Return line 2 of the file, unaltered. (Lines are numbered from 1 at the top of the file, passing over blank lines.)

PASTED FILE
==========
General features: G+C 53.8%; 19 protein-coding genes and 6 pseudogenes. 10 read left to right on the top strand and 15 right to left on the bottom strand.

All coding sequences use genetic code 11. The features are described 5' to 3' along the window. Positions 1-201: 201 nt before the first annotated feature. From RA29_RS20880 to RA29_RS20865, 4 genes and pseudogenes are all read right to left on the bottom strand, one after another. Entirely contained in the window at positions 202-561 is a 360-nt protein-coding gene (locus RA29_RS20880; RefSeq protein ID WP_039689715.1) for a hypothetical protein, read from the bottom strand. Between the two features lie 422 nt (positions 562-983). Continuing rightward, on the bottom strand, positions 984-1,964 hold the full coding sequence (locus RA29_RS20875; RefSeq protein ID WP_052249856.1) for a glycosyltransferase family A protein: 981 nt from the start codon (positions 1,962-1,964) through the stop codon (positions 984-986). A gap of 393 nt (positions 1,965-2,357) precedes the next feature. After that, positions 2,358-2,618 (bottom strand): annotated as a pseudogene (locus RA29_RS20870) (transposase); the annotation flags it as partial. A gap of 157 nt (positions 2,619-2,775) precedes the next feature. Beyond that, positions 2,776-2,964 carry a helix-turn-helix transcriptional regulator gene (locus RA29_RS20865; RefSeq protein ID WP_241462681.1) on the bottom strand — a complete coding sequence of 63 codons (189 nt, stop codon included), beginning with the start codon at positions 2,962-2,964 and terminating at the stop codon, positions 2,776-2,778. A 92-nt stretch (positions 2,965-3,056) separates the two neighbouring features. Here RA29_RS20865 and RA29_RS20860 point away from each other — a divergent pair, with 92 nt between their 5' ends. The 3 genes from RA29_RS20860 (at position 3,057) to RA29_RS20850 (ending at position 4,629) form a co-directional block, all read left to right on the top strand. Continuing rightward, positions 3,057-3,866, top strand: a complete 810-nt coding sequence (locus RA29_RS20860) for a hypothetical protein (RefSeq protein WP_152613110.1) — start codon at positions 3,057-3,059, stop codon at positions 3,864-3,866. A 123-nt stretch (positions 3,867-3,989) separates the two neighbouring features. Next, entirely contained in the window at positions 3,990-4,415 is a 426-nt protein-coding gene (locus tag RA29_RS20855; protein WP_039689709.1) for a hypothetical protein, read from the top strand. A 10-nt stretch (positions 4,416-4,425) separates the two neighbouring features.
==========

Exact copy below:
All coding sequences use genetic code 11. The features are described 5' to 3' along the window. Positions 1-201: 201 nt before the first annotated feature. From RA29_RS20880 to RA29_RS20865, 4 genes and pseudogenes are all read right to left on the bottom strand, one after another. Entirely contained in the window at positions 202-561 is a 360-nt protein-coding gene (locus RA29_RS20880; RefSeq protein ID WP_039689715.1) for a hypothetical protein, read from the bottom strand. Between the two features lie 422 nt (positions 562-983). Continuing rightward, on the bottom strand, positions 984-1,964 hold the full coding sequence (locus RA29_RS20875; RefSeq protein ID WP_052249856.1) for a glycosyltransferase family A protein: 981 nt from the start codon (positions 1,962-1,964) through the stop codon (positions 984-986). A gap of 393 nt (positions 1,965-2,357) precedes the next feature. After that, positions 2,358-2,618 (bottom strand): annotated as a pseudogene (locus RA29_RS20870) (transposase); the annotation flags it as partial. A gap of 157 nt (positions 2,619-2,775) precedes the next feature. Beyond that, positions 2,776-2,964 carry a helix-turn-helix transcriptional regulator gene (locus RA29_RS20865; RefSeq protein ID WP_241462681.1) on the bottom strand — a complete coding sequence of 63 codons (189 nt, stop codon included), beginning with the start codon at positions 2,962-2,964 and terminating at the stop codon, positions 2,776-2,778. A 92-nt stretch (positions 2,965-3,056) separates the two neighbouring features. Here RA29_RS20865 and RA29_RS20860 point away from each other — a divergent pair, with 92 nt between their 5' ends. The 3 genes from RA29_RS20860 (at position 3,057) to RA29_RS20850 (ending at position 4,629) form a co-directional block, all read left to right on the top strand. Continuing rightward, positions 3,057-3,866, top strand: a complete 810-nt coding sequence (locus RA29_RS20860) for a hypothetical protein (RefSeq protein WP_152613110.1) — start codon at positions 3,057-3,059, stop codon at positions 3,864-3,866. A 123-nt stretch (positions 3,867-3,989) separates the two neighbouring features. Next, entirely contained in the window at positions 3,990-4,415 is a 426-nt protein-coding gene (locus tag RA29_RS20855; protein WP_039689709.1) for a hypothetical protein, read from the top strand. A 10-nt stretch (positions 4,416-4,425) separates the two neighbouring features.